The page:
Security and Trust Issues in IoT
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COVID-19 normalized working from home across a number of industries, which has been welcome news for many. However, one of the unintended consequences of the switch to the home office has been a huge increase in security threats. A survey from Atlas VPN suggests that almost 80 percent of businesses worldwide have suffered from increased security breaches as a result of staff working remotely.

Such is the impact of ransomware that Mandiant, one of the market leaders in resolving issues caused by attacks, are swamped with demand for its services and can no longer cope with it, as their CTO revealed in an interview with NBC News.

While security has always been a consideration for many enterprises, it has not been the number one priority, with security considerations often being added in the developmental stage. However, with the past decade showing a massive increase in malware attacks (up 6500 percent), a change must be made.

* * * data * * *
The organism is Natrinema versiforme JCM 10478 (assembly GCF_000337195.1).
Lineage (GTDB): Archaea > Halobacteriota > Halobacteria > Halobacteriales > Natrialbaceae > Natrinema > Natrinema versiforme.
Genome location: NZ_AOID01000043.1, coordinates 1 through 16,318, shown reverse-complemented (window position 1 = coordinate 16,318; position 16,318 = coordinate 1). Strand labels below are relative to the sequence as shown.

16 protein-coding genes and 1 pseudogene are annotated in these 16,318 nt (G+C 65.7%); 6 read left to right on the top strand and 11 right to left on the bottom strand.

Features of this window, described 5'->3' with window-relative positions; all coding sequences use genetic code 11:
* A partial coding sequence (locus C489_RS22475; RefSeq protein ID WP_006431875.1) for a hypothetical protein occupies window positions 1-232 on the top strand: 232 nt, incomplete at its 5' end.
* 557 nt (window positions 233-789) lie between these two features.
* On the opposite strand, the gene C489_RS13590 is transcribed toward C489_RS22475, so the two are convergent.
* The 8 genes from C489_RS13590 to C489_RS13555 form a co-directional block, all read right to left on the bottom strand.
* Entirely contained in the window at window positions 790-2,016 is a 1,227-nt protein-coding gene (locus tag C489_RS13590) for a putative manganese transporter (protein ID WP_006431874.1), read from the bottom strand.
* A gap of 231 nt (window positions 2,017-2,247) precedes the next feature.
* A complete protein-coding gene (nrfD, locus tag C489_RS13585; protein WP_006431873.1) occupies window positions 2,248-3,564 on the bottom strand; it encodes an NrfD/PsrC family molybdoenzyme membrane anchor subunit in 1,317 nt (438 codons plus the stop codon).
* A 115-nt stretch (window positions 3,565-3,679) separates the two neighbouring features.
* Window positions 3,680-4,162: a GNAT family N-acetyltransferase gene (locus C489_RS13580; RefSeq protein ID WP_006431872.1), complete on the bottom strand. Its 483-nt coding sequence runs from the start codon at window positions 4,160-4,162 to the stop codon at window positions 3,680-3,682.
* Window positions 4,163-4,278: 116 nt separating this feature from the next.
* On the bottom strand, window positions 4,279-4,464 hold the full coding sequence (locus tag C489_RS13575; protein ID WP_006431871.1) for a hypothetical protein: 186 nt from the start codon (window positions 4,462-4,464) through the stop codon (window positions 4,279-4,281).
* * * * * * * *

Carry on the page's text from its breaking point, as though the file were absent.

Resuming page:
Security Issues in IoT
The IoT industry is predicted to expand exponentially in the coming years but cannot possibly continue to exist without putting in place reliable end-to-end security measures. The IoT market is so diverse that a flexible security framework and light-touch regulation are necessary in order to guarantee the security of the market, while also encouraging growth and successful development.

It is quite paradoxical that securing IoT has proven such an impossible task when doing so seems fundamental to its functioning. Until recently, legislation on-device security has been inconsistent geographically, with different laws introduced in different states and countries.

IoT also brings its own set of peculiar challenges. The variety in IoT devices is great, and many are small in size and memory capacity. As a result, these devices lack the complex processing capabilities necessary to support cryptographic functionality, and, in some cases, their operating systems cannot be updated to cope with new threats.

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